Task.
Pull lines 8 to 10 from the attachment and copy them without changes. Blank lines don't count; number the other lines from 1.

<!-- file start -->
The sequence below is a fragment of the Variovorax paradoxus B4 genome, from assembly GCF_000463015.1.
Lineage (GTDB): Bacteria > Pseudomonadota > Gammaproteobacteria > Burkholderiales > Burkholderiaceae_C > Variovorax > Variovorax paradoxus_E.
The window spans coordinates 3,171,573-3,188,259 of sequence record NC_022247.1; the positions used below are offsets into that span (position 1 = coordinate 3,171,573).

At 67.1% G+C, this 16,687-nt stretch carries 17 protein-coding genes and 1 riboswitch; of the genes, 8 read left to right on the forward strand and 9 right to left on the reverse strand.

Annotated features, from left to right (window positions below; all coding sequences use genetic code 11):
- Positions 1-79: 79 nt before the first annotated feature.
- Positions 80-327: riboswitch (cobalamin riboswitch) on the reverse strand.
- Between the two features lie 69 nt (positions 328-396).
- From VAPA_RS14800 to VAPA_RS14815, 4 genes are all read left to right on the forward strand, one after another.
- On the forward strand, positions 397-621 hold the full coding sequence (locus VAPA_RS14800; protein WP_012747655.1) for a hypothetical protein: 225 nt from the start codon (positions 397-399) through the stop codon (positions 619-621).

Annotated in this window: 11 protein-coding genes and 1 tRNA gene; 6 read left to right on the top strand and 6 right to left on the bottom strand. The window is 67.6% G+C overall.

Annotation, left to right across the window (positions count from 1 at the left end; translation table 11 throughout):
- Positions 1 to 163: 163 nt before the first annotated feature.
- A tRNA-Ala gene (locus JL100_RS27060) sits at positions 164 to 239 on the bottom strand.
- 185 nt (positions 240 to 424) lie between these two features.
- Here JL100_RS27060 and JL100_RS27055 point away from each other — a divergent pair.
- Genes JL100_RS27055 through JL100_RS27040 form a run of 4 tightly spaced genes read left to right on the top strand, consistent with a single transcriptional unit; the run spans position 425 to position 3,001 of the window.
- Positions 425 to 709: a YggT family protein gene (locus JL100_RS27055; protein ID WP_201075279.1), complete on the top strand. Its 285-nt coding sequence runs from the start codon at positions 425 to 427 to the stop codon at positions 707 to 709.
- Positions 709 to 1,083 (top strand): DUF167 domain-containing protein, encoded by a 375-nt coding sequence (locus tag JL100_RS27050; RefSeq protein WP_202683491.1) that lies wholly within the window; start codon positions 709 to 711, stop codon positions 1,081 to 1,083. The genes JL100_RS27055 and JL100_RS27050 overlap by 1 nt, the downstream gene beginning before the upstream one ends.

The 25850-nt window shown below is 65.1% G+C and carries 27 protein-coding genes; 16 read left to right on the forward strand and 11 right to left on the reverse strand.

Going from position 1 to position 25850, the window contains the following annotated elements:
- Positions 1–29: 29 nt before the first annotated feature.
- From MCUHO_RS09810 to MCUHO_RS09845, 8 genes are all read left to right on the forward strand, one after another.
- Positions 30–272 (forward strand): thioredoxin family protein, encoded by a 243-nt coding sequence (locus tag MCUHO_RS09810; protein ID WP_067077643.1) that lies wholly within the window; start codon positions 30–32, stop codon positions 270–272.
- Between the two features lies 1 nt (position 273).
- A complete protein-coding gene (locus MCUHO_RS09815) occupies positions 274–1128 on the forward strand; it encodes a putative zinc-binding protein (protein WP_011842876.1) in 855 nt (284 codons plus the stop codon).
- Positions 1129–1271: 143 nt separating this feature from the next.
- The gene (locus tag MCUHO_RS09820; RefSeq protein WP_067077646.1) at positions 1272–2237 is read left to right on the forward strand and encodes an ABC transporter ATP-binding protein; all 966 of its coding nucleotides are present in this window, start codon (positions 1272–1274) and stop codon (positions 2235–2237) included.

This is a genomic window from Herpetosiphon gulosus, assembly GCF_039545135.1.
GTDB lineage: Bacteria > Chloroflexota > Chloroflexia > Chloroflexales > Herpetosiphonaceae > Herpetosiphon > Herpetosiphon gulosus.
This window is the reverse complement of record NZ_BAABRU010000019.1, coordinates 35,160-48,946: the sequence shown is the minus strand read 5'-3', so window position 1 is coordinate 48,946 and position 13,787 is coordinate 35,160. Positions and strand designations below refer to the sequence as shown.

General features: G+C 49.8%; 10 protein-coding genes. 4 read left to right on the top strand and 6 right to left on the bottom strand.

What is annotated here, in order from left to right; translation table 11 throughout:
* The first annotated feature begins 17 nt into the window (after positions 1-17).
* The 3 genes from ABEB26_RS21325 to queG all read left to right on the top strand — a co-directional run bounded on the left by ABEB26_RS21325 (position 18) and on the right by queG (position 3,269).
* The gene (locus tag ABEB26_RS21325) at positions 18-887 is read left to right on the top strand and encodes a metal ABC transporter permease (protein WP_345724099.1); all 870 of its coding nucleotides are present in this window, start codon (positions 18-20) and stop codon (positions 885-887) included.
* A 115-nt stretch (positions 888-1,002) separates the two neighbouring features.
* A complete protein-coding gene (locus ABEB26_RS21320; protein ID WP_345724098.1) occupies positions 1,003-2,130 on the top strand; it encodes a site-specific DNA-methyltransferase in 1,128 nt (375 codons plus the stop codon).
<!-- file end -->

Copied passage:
- Between the two features lie 69 nt (positions 328-396).
- From VAPA_RS14800 to VAPA_RS14815, 4 genes are all read left to right on the forward strand, one after another.
- On the forward strand, positions 397-621 hold the full coding sequence (locus VAPA_RS14800; protein WP_012747655.1) for a hypothetical protein: 225 nt from the start codon (positions 397-399) through the stop codon (positions 619-621).